It is an object to provide a mercury-vapor short-arc lamp suitable, for example, for the exposure of semiconductor wafers, in which the generated radiation is emitted practically unattenuated at the desired wavelength of the mercury vapor line of 365 nm by the discharge vessel, while suppressing or attenuating undesired shorter wavelength UV radiation. These radiation wavelengths, of less than 365 nm, emitted from the light source and directed to an optical system, for example a wafer exposure system, should be suppressed.
Briefly, the glass of the discharge vessel itself comprises means for preventing, and essentially inhibiting, emission of radiation from the lamp which has a wavelength shorter than the 365 nm mercury spectral line, while permitting passage of radiation at the 365 nm resonance line of mercury without essential attenuation. The radiation prevention means are devoid of vanadium, or doping of the quartz glass by vanadium.
It is very difficult to solve the problem and meet the object of the invention because the desired wavelength of 365 nm and interfering shorter wave UV radiation regions are spectrally separated by only a few tens (10) nm. Optical means, thus, must have an extremely steep or sharp cut-off of transmission below 365 nm towards shorter wavelength, while placing extremely high requirements on the optical quality of the discharge vessel itself. In modern exposure apparatus, uniformity of light available at the exposed substance, for example the wafer, is also a requirement.
Experiments have been made to meet this object, and it has been tried to incorporate oxides of vanadium, possibly in combination with titanium and tin, in the lamp, see the referenced application U.S. Ser. No. 08/410,724, filed Mar. 27, 1995, by the inventors hereof. After extensive experiments, and in use, it has been found that the drop-off of transmission below the desired wavelength of 365 nm towards shorter wavelengths is not sufficiently steep or sharp and that, even after experimenting with the intensity of doping, some radiation between 300 and 330 nm wavelength still left the discharge vessel. Upon suppression of wavelengths between 300 and 330 nm, some attenuation of the desired radiation at 365 nm also resulted. In use, it has also been found that the optical as well as the manufacturing characteristics of quartz glass which is doped at the same time with the oxides of vanadium, titanium and tin, are not as good as they should be for economical production.
Quartz-glass discharge vessels which are doped with the oxides of vanadium, and selectively also with titanium and tin oxides, have a tendency to show bubbles, apparently due to not entirely homogeneous distribution of the doping substances added to the starting material. At times, strip-like streaks or striations occur, which interfered with the required precision of uniformity and distribution of radiation, that is, for extremes in uniformity of exposure of the plane of wafers required when making integrated circuits. The rate of rejects, thus, was considerable.
Discharge vessels are made in a rotary lathe-like apparatus, in which a tubular blank is exposed to an oxy-hydrogen flame. A starting quartz-glass tube, already doped, is shaped manually by means of a form roller to generate the discharge vessel. When using doped quartz-glass tubing, the time to make such a vessel is about twice as long as the manufacture of the vessel when the quartz-glass tubing is not doped, and requires higher energy input. The reason for the longer manufacturing time is that the infrared (IR) emission of quartz glass doped with metal oxides is higher than that of undoped quartz glass. A doped quartz-glass tube which is heated to about 2,000° C. in an oxy-hydrogen flame, which is the temperature necessary for deformation of the tube to form the vessel, cools substantially faster and consequently, leaves the temperature region in which a deformation of the quartz glass can be made faster than a comparable undoped quartz-glass tube. As a consequence, manufacture of a discharge vessel doped with metal oxides from a quartz-glass tube requires about twice the number of heating and reheating steps before the vessel is made than a comparable undoped quartz-glass tube.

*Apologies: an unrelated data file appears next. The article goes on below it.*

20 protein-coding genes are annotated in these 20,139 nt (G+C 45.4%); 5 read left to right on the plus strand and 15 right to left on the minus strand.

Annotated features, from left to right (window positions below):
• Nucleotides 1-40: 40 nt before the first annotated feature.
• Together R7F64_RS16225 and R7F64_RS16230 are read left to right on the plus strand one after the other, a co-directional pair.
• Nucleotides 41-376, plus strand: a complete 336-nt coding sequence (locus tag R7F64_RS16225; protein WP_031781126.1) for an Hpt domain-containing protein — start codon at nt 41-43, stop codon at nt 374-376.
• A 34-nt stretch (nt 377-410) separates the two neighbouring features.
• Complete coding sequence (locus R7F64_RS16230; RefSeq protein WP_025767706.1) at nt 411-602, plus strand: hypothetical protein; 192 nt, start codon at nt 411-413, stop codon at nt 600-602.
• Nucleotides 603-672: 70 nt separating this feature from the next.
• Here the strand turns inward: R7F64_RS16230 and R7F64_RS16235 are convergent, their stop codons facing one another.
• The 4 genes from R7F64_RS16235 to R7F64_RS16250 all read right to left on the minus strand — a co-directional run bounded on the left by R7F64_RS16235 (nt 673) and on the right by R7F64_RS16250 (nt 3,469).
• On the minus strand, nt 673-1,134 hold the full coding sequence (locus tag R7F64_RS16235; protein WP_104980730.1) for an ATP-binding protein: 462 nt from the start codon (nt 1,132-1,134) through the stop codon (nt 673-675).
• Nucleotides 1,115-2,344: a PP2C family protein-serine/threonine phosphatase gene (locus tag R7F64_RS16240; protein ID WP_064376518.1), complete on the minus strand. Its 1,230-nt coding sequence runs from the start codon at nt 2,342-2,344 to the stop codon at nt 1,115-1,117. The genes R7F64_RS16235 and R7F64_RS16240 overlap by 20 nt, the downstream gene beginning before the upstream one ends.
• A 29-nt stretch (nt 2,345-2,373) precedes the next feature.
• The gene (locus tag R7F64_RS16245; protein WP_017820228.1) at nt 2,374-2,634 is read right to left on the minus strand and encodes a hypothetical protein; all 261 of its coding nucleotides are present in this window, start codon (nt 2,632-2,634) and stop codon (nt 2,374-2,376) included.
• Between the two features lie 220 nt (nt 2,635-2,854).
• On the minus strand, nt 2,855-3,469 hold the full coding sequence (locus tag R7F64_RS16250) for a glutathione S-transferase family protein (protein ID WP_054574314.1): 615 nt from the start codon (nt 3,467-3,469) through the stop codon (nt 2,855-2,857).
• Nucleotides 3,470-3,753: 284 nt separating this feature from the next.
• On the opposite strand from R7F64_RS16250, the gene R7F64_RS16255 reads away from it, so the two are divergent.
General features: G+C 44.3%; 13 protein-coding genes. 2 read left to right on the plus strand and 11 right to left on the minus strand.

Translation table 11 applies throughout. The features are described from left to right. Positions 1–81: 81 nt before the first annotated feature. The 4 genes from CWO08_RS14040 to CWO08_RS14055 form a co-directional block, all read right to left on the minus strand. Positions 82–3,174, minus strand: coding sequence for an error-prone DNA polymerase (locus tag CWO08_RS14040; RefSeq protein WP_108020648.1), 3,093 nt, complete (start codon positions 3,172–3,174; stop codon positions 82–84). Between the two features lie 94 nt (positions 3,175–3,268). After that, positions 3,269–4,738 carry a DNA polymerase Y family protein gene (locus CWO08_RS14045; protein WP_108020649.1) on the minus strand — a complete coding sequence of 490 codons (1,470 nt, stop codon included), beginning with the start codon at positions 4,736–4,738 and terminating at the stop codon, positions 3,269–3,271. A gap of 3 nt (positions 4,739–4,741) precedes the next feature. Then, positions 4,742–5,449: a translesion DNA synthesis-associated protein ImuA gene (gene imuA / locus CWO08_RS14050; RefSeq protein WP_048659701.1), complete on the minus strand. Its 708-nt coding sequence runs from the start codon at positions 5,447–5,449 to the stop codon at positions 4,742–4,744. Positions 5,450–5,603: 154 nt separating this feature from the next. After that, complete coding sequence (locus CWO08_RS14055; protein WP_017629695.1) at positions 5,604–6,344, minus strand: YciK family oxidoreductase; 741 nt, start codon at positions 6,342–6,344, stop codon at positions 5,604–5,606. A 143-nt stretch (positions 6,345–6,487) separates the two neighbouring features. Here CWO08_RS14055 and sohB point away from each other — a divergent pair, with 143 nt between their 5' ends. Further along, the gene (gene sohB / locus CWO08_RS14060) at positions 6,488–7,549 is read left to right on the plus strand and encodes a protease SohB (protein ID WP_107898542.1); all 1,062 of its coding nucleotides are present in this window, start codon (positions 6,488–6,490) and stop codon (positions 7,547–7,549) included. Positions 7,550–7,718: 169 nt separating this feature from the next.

Suppressing interfering shortwave UV radiation by absorption within the wall of a discharge vessel by introducing suitable doping substances therein resulted in difficulties with higher power lamps; for example, a lamp of for instance a power rating of 1,500 W will absorb radiation in an amount leading to an increase in wall temperature of the discharge vessel by about 150°-200° C. An increase in discharge vessel temperature by about 150°-200°, which may occur in doped quartz glass, reduces the mechanical stability of the discharge vessel and should be avoided. In order to keep the temperature increase of the discharge vessel to a reasonable level, the discharge vessel had to be redesigned by increasing its size and hence heat capacity, which increased the price and required redesign of the exposure equipment to accept the redesigned lamp.
In accordance with a preferred feature of the invention, the discharge vessel is made of undoped quartz glass tubing and covered at its outside with a selectively radiation reflecting filter.